In its opinion in Mano-Y&M, Ltd. V. Dane S. Field (In re The Mortgage Store, Inc.), 2014 WL 6844630 (9th Cir. 2014), theNinth Circuit adopted a strict “dominion” test for purposes of determining who is the initial transferee of an avoidable transfer, clearly stating that equitable concepts of “control” play no part in determining initial transferee status. In doing so, the court stated that the Ninth Circuit BAP’s decision inMcCarty v. Richard James Enters., Inc. (In re Presidential Corp.), 180 B.R. 233 (9th Cir. BAP 1995) is no longer good law.
The facts of The Mortgage Store involved a sale of property, with the purchase price paid in part by a loan from The Mortgage Store to the purchaser. The loan proceeds, along with the balance of the purchase funds, were deposited into a trust account held by the seller’s law firm, where they were held pursuant to an escrow agreement. The attorney disbursed the funds pursuant to the purchase agreement. It turned out that The Mortgage Store had been operating a Ponzi scheme, and the bankruptcy trustee brought an action against Mano-Y&M (“Mano”), as seller, to recover the loan proceeds it had been paid through the closing. Mano contended the purchaser, for whose benefit the loan proceeds were transferred, was instead the initial transferee of the monies paid by The Mortgage Store in connection with the transaction. The Ninth Circuit disagreed, held the seller was the initial transferee of the funds, and affirmed the judgment in favor of the bankruptcy trustee.
The court began its analysis with noting that § 550(a) does not define the term “initial transferee.” The court referred to its prior adoption of the “dominion” test in Universal Serv. Admin. Co. v. Post-Confirmation Comm. Of Unsecured Creditors of Incomnet Commc’n Corp. (In re Incomnet), 463 F.3d 1064 (9th Cir. 2006) where it stated: “Under the dominion test, a transferee is one who . . . has dominion over the money or other asset, the right to put the money to one’s own purposes.” Id. at 1070. The court stated that a key factor in the dominion test is “whether the recipient of the funds has legal title to them” and whether the recipient has “the ability to use [the funds] as he sees fit.” Id. at 1071. The court cited to the Seventh Circuit’s opinion in Bonded Financial Services, Inc. v. European American Bank, 838 F.2d 890, 894 (7th Cir. 1988), where the Seventh Circuit held that a person will have dominion over a transfer if he is “free to invest the whole [amount] in lottery tickets or uranium stocks.”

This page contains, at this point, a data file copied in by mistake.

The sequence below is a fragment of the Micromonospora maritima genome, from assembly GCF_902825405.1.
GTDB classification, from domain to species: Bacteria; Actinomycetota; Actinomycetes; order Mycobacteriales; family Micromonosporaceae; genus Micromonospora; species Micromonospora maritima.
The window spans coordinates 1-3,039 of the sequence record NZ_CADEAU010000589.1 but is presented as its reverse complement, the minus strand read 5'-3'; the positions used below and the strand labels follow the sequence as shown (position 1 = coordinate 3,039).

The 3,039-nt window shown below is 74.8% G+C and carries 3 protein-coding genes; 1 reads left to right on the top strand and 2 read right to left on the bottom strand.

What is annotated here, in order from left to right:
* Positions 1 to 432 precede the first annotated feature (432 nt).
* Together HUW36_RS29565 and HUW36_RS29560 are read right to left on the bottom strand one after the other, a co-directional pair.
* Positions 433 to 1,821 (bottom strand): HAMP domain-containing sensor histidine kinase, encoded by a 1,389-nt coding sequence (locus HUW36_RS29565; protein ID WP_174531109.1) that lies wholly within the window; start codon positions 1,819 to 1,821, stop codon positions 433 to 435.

Following the Ninth Circuit’s decision in Incomnet, the Ninth Circuit BAP used a “dominion and control” test in In re Presidential, a test which arguably had been condoned by the Ninth Circuit. See Schafer v. Las Vegas Hilton Corp. (In re Video Depot, Ltd.), 127 F.3d 1194 (9th Cir. 1997). Elements of “control” for purposes of determining initial transferee status require courts to “step back and evaluate the transaction in its entirety to make sure that their conclusions are logical and equitable.” The control test is a more flexible approach which empowers a court to utilize concepts of equity in determining who is an initial transferee.
The Ninth Circuit in The Mortgage Store held that equitable concepts of “control” play no part in determining who is an initial transferee for purposes of § 550(a) and that the sole standard is one of “dominion.”
Applying the strict dominion standard, the court affirmed the finding that the seller, whose legal title to the funds was unquestioned, and had the right to compel payment of the funds by the escrow agent to him following his execution of the documents conveying title to the property to the purchaser. The purchaser had no ability to manipulate the funds on his own accord. Mano had not argued that any other person, such as the attorney acting as the escrow agent, was the initial transferee. Because the court found the purchaser was not the initial transferee, and because Mano had not argued that anyone else was, the court affirmed the judgment in favor of the bankruptcy trustee.
If Mano had argued that the attorney acting as escrow agent was the initial transferee, would the Ninth Circuit have agreed? The opinion does not say, but the question is an open one.